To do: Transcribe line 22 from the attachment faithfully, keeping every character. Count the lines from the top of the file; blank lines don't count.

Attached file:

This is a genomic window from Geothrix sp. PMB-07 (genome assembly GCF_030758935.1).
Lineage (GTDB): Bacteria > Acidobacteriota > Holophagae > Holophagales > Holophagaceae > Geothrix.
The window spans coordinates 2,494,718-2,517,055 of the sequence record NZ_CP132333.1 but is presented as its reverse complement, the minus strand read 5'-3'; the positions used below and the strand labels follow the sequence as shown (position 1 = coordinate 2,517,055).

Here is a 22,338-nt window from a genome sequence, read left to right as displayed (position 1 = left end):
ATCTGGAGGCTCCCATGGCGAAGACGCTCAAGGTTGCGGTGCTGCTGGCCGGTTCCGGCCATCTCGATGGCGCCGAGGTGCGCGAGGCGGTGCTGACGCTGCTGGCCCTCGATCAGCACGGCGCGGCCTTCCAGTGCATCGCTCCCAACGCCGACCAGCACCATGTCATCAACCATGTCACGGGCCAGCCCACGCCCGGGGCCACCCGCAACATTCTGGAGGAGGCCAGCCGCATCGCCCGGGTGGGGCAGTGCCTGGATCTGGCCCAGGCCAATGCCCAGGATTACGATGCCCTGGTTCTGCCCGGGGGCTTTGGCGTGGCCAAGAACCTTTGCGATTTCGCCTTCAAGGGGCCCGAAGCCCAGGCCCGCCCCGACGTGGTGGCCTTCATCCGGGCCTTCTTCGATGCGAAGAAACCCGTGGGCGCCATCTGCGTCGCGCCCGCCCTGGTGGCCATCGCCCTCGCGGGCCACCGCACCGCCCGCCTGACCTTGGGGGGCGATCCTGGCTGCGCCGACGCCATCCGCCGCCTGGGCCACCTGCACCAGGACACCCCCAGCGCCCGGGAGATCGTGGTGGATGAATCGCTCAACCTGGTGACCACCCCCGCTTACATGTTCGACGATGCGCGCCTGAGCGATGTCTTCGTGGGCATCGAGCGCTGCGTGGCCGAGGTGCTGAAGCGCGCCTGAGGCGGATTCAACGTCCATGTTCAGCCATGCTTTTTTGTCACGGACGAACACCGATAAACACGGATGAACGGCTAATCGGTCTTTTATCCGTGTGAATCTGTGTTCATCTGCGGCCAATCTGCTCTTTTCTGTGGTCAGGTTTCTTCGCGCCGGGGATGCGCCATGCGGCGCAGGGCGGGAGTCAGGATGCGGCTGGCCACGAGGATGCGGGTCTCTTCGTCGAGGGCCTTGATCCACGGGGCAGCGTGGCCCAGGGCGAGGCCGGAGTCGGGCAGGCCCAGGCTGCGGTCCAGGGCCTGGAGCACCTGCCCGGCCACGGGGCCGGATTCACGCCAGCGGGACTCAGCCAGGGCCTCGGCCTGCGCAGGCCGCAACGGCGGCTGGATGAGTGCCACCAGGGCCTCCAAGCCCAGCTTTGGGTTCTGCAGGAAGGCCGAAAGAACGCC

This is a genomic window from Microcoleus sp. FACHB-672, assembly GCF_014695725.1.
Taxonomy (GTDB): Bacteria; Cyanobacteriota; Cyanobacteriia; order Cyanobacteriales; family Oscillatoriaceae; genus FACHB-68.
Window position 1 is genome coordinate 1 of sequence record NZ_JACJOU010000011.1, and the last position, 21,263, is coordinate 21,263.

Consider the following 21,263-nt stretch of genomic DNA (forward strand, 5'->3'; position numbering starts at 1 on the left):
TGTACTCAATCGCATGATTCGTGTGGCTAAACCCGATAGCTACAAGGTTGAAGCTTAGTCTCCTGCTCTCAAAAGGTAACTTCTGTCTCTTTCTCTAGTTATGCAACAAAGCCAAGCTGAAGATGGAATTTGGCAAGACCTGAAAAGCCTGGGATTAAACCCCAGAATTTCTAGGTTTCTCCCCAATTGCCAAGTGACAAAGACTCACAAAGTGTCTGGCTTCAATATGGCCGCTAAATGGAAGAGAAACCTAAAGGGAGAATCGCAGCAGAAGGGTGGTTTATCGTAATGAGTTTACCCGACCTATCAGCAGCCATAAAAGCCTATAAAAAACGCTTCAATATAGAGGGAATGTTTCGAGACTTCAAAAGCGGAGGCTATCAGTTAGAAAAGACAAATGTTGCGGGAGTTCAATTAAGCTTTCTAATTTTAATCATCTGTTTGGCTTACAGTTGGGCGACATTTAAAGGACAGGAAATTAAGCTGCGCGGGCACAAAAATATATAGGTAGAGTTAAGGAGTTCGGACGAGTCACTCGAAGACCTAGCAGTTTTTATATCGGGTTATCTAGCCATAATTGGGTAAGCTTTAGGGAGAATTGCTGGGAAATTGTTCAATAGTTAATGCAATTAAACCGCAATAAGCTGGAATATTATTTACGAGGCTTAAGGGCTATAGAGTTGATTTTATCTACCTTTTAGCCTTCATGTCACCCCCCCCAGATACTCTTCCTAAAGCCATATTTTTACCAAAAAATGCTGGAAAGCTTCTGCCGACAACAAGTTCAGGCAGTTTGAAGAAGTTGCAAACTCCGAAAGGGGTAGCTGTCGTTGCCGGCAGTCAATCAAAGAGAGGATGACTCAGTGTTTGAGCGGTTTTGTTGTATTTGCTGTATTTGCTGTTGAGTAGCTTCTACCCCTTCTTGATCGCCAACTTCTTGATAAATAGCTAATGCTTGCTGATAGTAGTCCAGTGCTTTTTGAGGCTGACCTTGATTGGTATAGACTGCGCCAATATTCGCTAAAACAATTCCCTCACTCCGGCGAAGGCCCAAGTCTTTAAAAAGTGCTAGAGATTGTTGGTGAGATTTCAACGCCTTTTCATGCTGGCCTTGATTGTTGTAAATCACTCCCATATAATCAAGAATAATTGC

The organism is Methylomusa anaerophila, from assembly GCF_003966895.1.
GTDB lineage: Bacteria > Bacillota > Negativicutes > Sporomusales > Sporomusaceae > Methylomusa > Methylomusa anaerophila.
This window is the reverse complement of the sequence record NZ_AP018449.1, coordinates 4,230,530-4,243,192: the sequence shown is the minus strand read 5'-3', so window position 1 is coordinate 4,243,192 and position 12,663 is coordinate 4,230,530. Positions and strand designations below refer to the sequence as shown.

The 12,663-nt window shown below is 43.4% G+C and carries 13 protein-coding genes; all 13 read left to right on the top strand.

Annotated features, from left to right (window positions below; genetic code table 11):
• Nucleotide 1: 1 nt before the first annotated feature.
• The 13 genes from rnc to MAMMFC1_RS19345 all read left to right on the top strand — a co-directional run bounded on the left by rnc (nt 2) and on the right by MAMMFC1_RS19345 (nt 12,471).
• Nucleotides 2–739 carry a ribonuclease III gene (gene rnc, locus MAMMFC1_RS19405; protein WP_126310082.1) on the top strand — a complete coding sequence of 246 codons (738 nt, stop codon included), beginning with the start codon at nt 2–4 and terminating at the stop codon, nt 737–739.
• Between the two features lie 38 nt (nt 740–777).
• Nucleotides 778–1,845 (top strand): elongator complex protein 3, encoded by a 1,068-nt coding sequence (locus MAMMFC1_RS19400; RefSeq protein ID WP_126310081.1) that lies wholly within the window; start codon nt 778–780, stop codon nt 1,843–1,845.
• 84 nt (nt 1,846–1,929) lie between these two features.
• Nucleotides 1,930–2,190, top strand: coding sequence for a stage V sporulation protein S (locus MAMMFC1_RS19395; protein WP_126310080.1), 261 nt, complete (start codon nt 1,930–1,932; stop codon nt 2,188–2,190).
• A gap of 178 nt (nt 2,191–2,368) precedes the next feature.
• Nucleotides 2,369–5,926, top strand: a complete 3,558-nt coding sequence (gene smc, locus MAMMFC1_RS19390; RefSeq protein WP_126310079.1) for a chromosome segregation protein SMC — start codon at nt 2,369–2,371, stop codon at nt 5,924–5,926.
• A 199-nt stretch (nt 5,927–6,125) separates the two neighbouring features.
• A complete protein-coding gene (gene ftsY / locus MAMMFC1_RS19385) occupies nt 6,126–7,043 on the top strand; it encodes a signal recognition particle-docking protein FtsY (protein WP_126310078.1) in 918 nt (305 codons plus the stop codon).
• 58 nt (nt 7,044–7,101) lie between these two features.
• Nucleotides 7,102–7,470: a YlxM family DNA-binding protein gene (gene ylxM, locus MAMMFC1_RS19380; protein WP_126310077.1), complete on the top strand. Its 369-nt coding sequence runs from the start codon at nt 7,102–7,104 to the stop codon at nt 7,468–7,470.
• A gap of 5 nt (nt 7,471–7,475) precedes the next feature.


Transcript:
• Nucleotides 1,930–2,190, top strand: coding sequence for a stage V sporulation protein S (locus MAMMFC1_RS19395; protein WP_126310080.1), 261 nt, complete (start codon nt 1,930–1,932; stop codon nt 2,188–2,190).